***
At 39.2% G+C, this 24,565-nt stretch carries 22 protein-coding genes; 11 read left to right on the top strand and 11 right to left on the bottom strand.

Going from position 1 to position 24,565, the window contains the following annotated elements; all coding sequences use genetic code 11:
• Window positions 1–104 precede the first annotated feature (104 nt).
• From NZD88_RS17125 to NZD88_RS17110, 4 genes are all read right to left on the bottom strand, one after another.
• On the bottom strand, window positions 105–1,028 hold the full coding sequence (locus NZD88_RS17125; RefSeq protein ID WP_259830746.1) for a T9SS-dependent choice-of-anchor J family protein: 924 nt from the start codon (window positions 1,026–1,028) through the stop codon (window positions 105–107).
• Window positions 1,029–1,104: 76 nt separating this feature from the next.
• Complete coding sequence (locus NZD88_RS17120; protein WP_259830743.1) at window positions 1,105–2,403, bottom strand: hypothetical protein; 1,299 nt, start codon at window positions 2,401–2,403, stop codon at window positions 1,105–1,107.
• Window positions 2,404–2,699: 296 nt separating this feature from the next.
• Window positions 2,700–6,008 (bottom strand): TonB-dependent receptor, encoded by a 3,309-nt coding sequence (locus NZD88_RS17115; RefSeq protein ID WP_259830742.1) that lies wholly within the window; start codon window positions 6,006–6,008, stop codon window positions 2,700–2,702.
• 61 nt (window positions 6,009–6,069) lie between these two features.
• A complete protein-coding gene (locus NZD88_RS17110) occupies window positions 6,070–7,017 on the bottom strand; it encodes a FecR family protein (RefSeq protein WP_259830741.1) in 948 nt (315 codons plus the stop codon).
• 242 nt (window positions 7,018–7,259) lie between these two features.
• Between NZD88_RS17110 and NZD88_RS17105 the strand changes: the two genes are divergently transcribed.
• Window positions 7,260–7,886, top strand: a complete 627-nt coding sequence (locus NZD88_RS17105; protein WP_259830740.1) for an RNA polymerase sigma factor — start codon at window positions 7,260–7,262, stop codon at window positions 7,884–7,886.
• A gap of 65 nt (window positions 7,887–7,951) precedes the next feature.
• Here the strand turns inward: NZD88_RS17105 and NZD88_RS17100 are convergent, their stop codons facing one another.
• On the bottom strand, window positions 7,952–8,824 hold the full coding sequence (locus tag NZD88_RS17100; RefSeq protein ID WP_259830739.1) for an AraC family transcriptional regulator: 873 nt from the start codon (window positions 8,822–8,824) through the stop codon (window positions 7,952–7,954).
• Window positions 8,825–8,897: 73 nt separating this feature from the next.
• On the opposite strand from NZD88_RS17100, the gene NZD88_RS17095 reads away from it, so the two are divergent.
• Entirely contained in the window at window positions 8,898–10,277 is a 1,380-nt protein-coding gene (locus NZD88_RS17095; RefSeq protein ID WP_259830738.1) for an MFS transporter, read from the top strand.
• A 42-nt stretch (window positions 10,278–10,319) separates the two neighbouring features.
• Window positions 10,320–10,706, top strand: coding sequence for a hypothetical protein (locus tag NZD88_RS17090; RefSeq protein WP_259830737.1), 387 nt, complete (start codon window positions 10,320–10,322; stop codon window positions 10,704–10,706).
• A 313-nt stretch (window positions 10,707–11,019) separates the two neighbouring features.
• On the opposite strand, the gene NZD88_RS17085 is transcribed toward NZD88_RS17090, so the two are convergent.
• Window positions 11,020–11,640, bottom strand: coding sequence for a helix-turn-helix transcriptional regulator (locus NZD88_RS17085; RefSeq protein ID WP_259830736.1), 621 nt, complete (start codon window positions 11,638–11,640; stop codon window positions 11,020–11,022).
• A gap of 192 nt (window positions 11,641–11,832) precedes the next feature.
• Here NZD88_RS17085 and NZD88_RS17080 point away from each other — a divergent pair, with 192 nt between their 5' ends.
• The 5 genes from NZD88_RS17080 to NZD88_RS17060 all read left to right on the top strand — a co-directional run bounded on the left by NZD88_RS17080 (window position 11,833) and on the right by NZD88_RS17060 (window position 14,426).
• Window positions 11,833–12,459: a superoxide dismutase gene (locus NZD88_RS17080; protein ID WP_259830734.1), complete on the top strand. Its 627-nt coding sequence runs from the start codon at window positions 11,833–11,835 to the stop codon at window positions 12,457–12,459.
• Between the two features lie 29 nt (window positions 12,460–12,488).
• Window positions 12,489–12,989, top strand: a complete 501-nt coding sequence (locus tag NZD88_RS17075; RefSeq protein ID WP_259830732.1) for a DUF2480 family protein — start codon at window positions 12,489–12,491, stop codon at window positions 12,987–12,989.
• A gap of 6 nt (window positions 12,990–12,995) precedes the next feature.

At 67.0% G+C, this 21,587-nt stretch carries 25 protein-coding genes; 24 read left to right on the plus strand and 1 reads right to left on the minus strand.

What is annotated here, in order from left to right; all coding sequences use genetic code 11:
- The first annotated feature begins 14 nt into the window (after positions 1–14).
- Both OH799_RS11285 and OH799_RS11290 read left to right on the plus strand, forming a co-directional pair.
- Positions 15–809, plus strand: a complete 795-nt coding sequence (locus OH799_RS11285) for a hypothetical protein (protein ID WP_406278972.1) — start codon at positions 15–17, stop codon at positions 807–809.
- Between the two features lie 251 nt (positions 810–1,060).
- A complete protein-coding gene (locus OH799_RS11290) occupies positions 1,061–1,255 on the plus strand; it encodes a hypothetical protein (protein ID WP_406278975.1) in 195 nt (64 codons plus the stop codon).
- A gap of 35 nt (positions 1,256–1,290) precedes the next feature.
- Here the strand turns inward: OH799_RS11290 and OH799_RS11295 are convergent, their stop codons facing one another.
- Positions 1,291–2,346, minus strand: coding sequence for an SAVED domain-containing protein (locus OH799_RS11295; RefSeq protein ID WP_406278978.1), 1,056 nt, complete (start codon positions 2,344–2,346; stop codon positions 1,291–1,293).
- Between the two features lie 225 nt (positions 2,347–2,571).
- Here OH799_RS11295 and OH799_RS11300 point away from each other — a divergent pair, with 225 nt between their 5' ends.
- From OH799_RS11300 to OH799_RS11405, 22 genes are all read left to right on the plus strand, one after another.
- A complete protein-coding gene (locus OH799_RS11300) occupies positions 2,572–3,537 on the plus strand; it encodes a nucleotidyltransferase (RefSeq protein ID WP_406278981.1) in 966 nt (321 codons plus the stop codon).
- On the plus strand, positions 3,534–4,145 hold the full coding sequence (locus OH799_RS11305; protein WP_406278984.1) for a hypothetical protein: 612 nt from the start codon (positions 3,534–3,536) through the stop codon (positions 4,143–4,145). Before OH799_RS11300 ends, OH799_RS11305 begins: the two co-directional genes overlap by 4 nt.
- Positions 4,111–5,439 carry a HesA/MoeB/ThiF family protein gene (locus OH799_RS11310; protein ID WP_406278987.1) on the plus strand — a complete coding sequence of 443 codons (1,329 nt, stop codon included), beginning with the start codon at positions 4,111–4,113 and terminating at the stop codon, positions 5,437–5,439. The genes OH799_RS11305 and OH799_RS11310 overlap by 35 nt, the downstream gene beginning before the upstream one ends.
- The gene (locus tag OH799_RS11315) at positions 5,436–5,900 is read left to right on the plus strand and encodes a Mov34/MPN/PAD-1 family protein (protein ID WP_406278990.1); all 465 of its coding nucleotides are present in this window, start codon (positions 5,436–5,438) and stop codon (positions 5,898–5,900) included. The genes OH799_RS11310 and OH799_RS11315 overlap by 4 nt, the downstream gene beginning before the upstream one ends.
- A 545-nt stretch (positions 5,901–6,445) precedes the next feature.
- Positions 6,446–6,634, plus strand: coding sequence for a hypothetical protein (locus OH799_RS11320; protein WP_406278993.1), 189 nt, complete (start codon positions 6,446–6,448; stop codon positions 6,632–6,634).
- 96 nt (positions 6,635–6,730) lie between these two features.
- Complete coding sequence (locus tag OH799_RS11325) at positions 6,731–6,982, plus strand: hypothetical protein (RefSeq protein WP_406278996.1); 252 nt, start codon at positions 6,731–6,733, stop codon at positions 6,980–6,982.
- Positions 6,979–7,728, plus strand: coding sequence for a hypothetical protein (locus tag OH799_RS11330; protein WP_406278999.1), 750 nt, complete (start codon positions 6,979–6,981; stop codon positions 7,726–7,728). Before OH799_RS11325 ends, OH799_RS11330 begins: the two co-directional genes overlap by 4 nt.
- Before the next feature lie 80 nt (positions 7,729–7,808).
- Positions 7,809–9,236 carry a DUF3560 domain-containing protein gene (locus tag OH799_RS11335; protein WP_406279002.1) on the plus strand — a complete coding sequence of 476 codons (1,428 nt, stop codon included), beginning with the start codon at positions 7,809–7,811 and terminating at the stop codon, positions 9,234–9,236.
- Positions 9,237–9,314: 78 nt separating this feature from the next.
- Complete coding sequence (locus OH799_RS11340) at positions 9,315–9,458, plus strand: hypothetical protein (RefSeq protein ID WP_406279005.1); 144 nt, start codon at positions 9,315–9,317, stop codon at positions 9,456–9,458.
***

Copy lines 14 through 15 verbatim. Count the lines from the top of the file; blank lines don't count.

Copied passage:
• Window positions 7,260–7,886, top strand: a complete 627-nt coding sequence (locus NZD88_RS17105; protein WP_259830740.1) for an RNA polymerase sigma factor — start codon at window positions 7,260–7,262, stop codon at window positions 7,884–7,886.
• A gap of 65 nt (window positions 7,887–7,951) precedes the next feature.